Quite the contrary - I was open to mixed feeding due to my previous experience of breastfeeding. The study required exclusive breastfeeding for 10 days. Somehow this gave me some goal to work towards, and once I'd reached it it was going so smoothly that in fact my baby didn't touch a drop of formula. As to the claim that apparently the first 10 days of the life of a baby and how it is fed seem to have a disproportionate influence on the risk of developing obesity, diabetes and heart disease - well, I don't know if this is true, but the study claims that because this is so, they "only" need exclusive breastfeeding for the first 10 days for the baby to qualify for the (breastfed) control group. This statement at no point translated to me as "after 10 days you can give baby a bottle".

To me, this process is good enough. It was made clear that I could leave the study at any time (and I was close to it because the recording of feeds really got on my socks). There are elements in the forms to be completed which I would change (e.g. for recording feeds in a 24 hour period, there are only 10 lines, and a breastfed baby is likely to feed more often than that). It may be that the process was less ethical in other postnatal wards and that clearly needs to be addressed.

The bottom line for me though remains the same. Refusing to allow the development of a healthier formula is patronising and morally wrong. Health inequalities between the richest and the poorest are a rift that divide and blight our society. Anything that can help to improve the health of our future generation is a good thing. Even if formula companies pay for it. We need, however, to hold them accountable and make sure the information gained is used in the best possible way.


Dot said...

THis is a wonderful thoughtful post. I hope you don't mind me putting a link to it from my facebook page: I know a lot of my friends will be interested.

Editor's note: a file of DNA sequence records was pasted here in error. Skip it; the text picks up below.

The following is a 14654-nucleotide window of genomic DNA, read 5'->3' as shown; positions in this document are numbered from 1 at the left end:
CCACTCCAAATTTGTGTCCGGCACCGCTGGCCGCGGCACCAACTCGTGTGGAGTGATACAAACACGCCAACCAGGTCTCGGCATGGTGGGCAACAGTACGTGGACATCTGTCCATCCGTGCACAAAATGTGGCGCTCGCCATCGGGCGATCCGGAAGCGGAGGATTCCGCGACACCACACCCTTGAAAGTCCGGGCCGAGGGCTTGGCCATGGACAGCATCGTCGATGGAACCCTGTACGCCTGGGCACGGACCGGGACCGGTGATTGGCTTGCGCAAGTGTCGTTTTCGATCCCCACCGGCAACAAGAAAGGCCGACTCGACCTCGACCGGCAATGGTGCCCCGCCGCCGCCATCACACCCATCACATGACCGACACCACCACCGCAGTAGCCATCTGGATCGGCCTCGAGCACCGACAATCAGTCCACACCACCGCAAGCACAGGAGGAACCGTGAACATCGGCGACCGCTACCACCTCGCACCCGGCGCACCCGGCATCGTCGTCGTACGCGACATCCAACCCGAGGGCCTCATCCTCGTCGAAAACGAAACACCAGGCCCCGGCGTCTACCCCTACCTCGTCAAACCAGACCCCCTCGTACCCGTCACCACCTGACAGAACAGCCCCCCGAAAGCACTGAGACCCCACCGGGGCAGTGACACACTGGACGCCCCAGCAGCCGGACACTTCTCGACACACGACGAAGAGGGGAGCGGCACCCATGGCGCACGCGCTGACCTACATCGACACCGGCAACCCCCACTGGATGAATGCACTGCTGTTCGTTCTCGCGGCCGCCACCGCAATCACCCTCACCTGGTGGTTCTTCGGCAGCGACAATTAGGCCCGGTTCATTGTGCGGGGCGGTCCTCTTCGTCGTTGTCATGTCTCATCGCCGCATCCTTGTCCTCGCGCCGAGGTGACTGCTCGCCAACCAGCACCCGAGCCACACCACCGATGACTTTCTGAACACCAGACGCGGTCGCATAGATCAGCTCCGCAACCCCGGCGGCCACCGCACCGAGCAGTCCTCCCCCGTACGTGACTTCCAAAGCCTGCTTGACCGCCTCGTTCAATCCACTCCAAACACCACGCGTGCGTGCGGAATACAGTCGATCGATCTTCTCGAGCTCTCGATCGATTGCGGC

Muddling Along said...

Gah it's just eaten a long comment but the bottom line is that there are two issues

1 we need to make formula the best we can so that babies that need it get the best nutitional support in the early days

2 we need to change attitudes so that BF (and the support that BF needs) are the norm in our society and get away from the idea that having a baby doesn't change your life BUT that where a mother has received help and support there is no stigma to FF, that it IS the best option for that baby and that mother rather than a fix-all suggested by HVs who don't have time to help properly

cartside said...

@Dot, thanks for sharing!
@MuddlingAlong: totally agree. Change attitudes, improve support, and for cases where in spite of attitude and support, or for special circumstances, BF is not an option make it totally ok to FF. Personally, having had a very bad start to BF with no. 1 I find it really hard to stomach when people are so black and white about it. I managed to stick with BF but the first 8 weeks were bad and I can understand anyone who in a similar or worse situation would throw the towel. I do think though that the culture should also support BF, including an option for longer unpaid or paid mat leave, an assumption that new mums are BF rather than the opposite and proactive support to accommodate it. It's a shame that return to work is seen to equal end of BF.

Mwa said...

You are right, they are wrong. It's that simple. Every mother is different, and good formula should be available for all kinds of reasons.

I breastfed my third for eight months, after which I was glad formula existed. Also, he was such a big baby and my milk came in so slowly that he had a little bit of formula twice in his first three days. He could have had all kinds of horrible lifelong consequences had that formula not existed. So, from one mum who has used formula and was very thankful for it: thank you very much for taking part in that study.